Trying Out Centurial – Evidence Based Genealogy Software

A couple of weeks ago, I posted five suggestions for managing genealogy research. The fifth item in my list was Centurial, a Dutch-based genealogy software program that is evidence based.

What does an evidence based program look like?

Well, to begin a family tree, you must first enter a source, whether it be a document, a photograph, or a vital record, etc. The Centurial tutorial began with the image of a gravestone and showed how to enter the information and then add a person.

How does it work?

I initially tried to add a different type of record – a marriage certificate – and then add my grandparents. It was easy to add one person, but then when I added my grandmother, she was in the person list, but I couldn’t figure out how to attach her in the tree to my grandfather. I got so frustrated that I deleted the program. That was about a month ago.

For my second try, I decided to mimic the steps in the tutorial and chose a photo of my grandparents’ gravestone. That attempt went much better and it only took me about six views of starting and stopping the tutorial to make sure I was clicking in all the correct places.

Next, the tutorial showed how to add a vital record from FamilySearch, so I did the same and found my grandfather’s birth record in Calais, Maine, which is digitally available on FamilySearch.

The demo about how to choose the pieces of the citation to add into Centurial’s boxes went too fast. I had to stop and start the video at least six more times to be sure I had the correct bits in the right places. I’m still not sure I do because the Maine Vital Records collection had a more vague citation than the German collection used in the video lesson.

With that, I think my patience was worn out and normally, with non-tech stuff, I have a very high patience level.  After about an hour, I had accomplished:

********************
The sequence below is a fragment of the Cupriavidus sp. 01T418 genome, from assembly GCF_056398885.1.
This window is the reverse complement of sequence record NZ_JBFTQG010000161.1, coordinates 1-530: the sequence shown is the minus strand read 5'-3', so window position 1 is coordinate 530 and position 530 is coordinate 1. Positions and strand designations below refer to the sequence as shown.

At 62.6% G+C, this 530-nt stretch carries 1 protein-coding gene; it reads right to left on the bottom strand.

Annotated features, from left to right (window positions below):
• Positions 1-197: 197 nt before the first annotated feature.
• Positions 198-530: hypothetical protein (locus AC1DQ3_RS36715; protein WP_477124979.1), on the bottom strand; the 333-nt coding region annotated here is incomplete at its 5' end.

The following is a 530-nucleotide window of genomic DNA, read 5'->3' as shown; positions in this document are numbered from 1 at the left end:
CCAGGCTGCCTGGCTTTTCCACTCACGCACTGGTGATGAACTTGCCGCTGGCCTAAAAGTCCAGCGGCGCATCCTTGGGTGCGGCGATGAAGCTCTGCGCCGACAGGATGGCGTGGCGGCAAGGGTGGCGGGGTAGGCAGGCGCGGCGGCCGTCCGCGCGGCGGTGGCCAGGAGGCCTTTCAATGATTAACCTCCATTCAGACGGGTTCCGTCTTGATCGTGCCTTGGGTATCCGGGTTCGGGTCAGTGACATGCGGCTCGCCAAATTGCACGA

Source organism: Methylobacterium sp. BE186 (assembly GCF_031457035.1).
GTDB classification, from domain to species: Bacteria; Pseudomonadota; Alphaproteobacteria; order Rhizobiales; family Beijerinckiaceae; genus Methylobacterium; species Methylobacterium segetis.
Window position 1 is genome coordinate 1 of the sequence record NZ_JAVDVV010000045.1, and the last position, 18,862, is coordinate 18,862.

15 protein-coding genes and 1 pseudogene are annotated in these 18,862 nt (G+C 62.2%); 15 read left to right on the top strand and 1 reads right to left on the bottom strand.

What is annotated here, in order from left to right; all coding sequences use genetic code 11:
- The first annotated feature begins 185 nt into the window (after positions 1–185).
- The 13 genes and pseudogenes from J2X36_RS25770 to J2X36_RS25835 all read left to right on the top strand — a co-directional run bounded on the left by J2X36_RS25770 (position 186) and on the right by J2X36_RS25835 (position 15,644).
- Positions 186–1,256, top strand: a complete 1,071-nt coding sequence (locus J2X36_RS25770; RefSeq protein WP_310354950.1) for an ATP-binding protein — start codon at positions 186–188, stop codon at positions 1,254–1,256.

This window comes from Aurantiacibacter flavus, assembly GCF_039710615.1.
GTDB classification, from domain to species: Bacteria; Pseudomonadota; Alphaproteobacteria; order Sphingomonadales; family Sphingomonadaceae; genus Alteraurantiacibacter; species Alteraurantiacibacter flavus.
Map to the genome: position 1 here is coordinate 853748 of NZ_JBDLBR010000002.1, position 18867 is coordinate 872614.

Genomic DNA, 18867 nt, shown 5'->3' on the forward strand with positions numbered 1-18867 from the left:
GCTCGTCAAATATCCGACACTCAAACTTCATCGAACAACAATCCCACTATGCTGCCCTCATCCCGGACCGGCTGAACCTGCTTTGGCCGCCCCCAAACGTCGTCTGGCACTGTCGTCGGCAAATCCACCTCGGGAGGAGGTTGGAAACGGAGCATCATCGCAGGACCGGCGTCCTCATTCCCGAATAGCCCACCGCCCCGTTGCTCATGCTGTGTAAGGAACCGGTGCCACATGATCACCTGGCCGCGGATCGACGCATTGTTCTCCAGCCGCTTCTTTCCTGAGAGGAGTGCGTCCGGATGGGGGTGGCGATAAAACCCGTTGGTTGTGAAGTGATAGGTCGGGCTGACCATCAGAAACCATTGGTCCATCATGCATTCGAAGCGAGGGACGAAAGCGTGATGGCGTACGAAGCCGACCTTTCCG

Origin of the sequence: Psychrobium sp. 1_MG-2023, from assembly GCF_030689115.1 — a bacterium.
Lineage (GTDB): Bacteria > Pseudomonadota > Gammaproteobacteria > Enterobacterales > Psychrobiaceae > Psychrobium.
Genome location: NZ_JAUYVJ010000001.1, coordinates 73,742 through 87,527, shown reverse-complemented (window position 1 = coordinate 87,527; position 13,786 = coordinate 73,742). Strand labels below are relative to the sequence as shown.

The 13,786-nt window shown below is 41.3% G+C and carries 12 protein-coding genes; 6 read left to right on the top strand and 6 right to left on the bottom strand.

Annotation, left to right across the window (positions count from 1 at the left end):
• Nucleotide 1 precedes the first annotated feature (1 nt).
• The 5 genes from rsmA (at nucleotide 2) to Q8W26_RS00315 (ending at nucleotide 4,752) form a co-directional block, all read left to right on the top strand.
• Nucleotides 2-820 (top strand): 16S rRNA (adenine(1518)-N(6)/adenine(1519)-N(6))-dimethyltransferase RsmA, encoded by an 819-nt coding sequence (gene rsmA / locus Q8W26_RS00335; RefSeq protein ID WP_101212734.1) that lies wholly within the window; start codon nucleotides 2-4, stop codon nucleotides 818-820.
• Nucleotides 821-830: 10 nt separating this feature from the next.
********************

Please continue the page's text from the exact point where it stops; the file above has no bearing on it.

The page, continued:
I had originally planned to go a bit further with Centurial, because when we are required to first enter a source in a citation format, the problem of not knowing where information was found will never happen.

In theory, this is the right way to do genealogical research.

In reality, I have found several shortcomings with this program, just by dipping my toe in the water, so to speak.

First, I don’t find this program at all intuitive. Without the tutorial, I wouldn’t have gotten the two steps ahead that I managed.

By the way, there are only three very short tutorials, all created in 2017, when the first edition of this program came out. I didn’t find any manual, either and without either videos or a manual, or both, I will be hopelessly lost when trying to add to this tree.

Second, and I would normally have an image here, but I can’t figure out how to get back to the data box for my grandfather’s information, I followed the presenter’s steps. The person data box had a place for surname, given name and nickname. I would normally have put my grandfather’s name in the given name box. I actually did that by mistake first. His name “Vernon” was converted to “V.” as his given name. Why, I don’t know.